Although, I have to draw your attention to the fact, that the Aeneon brand name hasn’t been mentioned anywhere in the memory modules SPD. The modules are reported to belong to the Infineon product line.
As for the work modes, the data from SPD are absolutely identical to what the specification claims. It means that when you install these memory modules into the mainboard, you are very unlikely to need any manual adjustment of the memory subsystem settings.
Aeneon memory modules are shipped in bulk, without any specific retail package. However, you would hardly expect to see a budget solution in a fancy expensive package.
As for the exterior design of the DDR2 SDRAM Aeneon modules, it is something I would like to particularly dwell on. This is what the 512MB AET660UD00-370A98X memory modules look like:
There are no heat-spreaders: it is just a PCB with the memory chips on it. The interesting thing is that these chips are marked as Aeneon. They boast unique marking code, and unfortunately we didn’t manage to find any explanation of the code on the manufacturer’s web-site. The only thing we could guess from the marking was the access time of 3.7ns, which actually stands for CL4 at 533MHz frequency.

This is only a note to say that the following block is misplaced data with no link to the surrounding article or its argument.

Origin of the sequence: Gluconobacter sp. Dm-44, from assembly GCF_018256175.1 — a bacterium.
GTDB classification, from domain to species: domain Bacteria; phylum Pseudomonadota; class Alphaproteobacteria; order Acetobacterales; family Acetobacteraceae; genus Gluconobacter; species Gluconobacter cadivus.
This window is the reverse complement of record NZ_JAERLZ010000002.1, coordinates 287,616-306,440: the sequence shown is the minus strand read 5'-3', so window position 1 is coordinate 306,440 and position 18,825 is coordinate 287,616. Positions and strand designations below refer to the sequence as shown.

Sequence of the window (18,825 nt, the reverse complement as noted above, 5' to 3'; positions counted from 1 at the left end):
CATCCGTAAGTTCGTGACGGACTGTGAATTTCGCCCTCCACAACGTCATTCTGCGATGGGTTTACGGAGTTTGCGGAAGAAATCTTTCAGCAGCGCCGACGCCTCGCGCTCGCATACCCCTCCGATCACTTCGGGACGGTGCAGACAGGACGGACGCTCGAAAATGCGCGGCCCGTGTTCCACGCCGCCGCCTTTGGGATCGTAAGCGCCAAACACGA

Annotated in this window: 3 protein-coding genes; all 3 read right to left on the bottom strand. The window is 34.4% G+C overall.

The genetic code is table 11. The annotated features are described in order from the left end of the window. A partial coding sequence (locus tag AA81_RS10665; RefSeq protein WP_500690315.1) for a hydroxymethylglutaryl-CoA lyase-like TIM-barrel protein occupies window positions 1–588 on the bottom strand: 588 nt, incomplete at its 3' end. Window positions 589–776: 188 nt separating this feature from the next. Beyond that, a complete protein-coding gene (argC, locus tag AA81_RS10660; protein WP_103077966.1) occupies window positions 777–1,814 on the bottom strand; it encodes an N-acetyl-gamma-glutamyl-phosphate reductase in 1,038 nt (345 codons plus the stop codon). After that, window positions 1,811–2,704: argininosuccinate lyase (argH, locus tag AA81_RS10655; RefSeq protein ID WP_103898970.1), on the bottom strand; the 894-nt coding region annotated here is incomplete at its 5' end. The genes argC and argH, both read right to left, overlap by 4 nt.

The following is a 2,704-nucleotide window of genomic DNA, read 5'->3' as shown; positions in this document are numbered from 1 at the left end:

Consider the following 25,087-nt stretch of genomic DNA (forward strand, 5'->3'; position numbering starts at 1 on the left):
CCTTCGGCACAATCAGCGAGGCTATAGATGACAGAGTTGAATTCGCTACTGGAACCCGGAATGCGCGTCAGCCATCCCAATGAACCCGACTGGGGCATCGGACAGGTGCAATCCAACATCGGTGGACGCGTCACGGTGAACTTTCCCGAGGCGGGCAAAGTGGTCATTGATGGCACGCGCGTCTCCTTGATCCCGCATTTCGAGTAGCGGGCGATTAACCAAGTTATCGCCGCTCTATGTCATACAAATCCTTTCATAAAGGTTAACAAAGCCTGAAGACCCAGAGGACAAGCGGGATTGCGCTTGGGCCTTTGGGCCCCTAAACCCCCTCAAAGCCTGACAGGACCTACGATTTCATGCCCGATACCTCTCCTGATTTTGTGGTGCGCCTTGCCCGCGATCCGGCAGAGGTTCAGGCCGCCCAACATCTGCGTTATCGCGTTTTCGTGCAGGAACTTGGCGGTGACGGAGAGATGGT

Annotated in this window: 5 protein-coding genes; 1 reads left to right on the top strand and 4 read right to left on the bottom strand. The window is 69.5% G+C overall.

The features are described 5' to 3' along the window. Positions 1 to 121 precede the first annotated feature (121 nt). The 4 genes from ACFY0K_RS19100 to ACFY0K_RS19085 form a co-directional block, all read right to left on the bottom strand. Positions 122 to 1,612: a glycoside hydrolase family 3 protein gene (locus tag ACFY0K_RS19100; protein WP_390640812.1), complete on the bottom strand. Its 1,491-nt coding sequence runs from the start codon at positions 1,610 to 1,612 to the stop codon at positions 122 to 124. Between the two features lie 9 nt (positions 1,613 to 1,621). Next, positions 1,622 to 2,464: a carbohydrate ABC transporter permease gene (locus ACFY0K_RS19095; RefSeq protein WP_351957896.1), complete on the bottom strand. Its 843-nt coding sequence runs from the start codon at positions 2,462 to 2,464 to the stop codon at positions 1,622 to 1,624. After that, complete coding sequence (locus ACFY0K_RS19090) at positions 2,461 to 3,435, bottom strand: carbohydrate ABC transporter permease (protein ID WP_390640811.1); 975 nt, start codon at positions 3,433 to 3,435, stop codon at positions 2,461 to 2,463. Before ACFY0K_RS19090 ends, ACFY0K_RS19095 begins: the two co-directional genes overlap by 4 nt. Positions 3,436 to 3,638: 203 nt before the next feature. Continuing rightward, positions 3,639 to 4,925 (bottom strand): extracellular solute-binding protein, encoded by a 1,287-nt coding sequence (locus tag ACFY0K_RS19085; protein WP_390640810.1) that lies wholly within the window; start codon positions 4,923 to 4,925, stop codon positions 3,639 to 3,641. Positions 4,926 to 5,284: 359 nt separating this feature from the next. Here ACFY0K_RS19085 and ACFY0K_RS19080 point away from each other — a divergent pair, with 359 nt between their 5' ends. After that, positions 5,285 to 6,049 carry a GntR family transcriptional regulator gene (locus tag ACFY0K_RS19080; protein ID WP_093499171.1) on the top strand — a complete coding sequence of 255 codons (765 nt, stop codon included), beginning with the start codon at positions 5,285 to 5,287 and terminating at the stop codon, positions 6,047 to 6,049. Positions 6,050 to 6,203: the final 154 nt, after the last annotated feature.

The sticker on the memory modules does contain some additional information on the frequency, capacity and timings of the solution. It also states “Assembled in Malaysia”, which explains how they manage to achieve attractive price-to-performance ratio pf their Aeneon modules :)
AET760UD00-370A08X modules with 1024MB capacity look slightly different:
These guys are also dingle-sided, however they are built with twice as large memory chips shaped very much like TSOP chips. Despite the seeming similarity with TSOP, these are none other but rectangular BGA chips. By the way, the sticker claims that the 1GB Aeneon memory modules are assembled in Taiwan, and not in China.